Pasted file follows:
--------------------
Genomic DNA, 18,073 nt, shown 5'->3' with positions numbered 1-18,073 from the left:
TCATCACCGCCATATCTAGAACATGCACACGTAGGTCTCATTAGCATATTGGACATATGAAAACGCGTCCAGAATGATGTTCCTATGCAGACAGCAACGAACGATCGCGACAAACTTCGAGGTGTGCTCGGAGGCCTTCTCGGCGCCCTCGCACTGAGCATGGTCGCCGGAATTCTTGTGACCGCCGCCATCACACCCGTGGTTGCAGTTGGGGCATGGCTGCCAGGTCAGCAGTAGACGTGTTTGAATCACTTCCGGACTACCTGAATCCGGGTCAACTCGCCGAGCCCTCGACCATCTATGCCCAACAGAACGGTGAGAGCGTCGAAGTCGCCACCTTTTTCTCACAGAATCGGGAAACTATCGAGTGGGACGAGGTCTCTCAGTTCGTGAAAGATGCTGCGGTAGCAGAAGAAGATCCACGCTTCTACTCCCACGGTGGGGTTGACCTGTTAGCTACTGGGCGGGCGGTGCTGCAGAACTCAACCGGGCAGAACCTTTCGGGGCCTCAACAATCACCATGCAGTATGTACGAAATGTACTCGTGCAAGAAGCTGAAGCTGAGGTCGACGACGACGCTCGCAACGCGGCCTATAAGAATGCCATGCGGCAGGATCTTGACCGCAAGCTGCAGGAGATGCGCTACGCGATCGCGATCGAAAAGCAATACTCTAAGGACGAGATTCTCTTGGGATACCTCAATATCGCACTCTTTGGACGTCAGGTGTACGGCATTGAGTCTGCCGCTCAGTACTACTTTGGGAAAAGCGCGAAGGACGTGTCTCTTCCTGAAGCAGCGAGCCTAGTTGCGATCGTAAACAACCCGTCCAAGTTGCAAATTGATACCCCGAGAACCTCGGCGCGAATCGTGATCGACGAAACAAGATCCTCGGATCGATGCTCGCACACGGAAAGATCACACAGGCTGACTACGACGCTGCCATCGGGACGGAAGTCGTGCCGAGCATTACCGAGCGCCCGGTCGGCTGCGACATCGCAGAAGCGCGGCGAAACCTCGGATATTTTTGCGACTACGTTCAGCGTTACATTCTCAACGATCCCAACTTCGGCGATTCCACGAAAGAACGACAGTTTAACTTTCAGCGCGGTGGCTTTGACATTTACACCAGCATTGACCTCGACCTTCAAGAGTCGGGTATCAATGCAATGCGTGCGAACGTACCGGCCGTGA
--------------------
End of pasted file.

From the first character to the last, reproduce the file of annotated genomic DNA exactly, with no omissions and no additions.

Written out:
Genomic DNA, 18,073 nt, shown 5'->3' with positions numbered 1-18,073 from the left:
TCATCACCGCCATATCTAGAACATGCACACGTAGGTCTCATTAGCATATTGGACATATGAAAACGCGTCCAGAATGATGTTCCTATGCAGACAGCAACGAACGATCGCGACAAACTTCGAGGTGTGCTCGGAGGCCTTCTCGGCGCCCTCGCACTGAGCATGGTCGCCGGAATTCTTGTGACCGCCGCCATCACACCCGTGGTTGCAGTTGGGGCATGGCTGCCAGGTCAGCAGTAGACGTGTTTGAATCACTTCCGGACTACCTGAATCCGGGTCAACTCGCCGAGCCCTCGACCATCTATGCCCAACAGAACGGTGAGAGCGTCGAAGTCGCCACCTTTTTCTCACAGAATCGGGAAACTATCGAGTGGGACGAGGTCTCTCAGTTCGTGAAAGATGCTGCGGTAGCAGAAGAAGATCCACGCTTCTACTCCCACGGTGGGGTTGACCTGTTAGCTACTGGGCGGGCGGTGCTGCAGAACTCAACCGGGCAGAACCTTTCGGGGCCTCAACAATCACCATGCAGTATGTACGAAATGTACTCGTGCAAGAAGCTGAAGCTGAGGTCGACGACGACGCTCGCAACGCGGCCTATAAGAATGCCATGCGGCAGGATCTTGACCGCAAGCTGCAGGAGATGCGCTACGCGATCGCGATCGAAAAGCAATACTCTAAGGACGAGATTCTCTTGGGATACCTCAATATCGCACTCTTTGGACGTCAGGTGTACGGCATTGAGTCTGCCGCTCAGTACTACTTTGGGAAAAGCGCGAAGGACGTGTCTCTTCCTGAAGCAGCGAGCCTAGTTGCGATCGTAAACAACCCGTCCAAGTTGCAAATTGATACCCCGAGAACCTCGGCGCGAATCGTGATCGACGAAACAAGATCCTCGGATCGATGCTCGCACACGGAAAGATCACACAGGCTGACTACGACGCTGCCATCGGGACGGAAGTCGTGCCGAGCATTACCGAGCGCCCGGTCGGCTGCGACATCGCAGAAGCGCGGCGAAACCTCGGATATTTTTGCGACTACGTTCAGCGTTACATTCTCAACGATCCCAACTTCGGCGATTCCACGAAAGAACGACAGTTTAACTTTCAGCGCGGTGGCTTTGACATTTACACCAGCATTGACCTCGACCTTCAAGAGTCGGGTATCAATGCAATGCGTGCGAACGTACCGGCCGTGA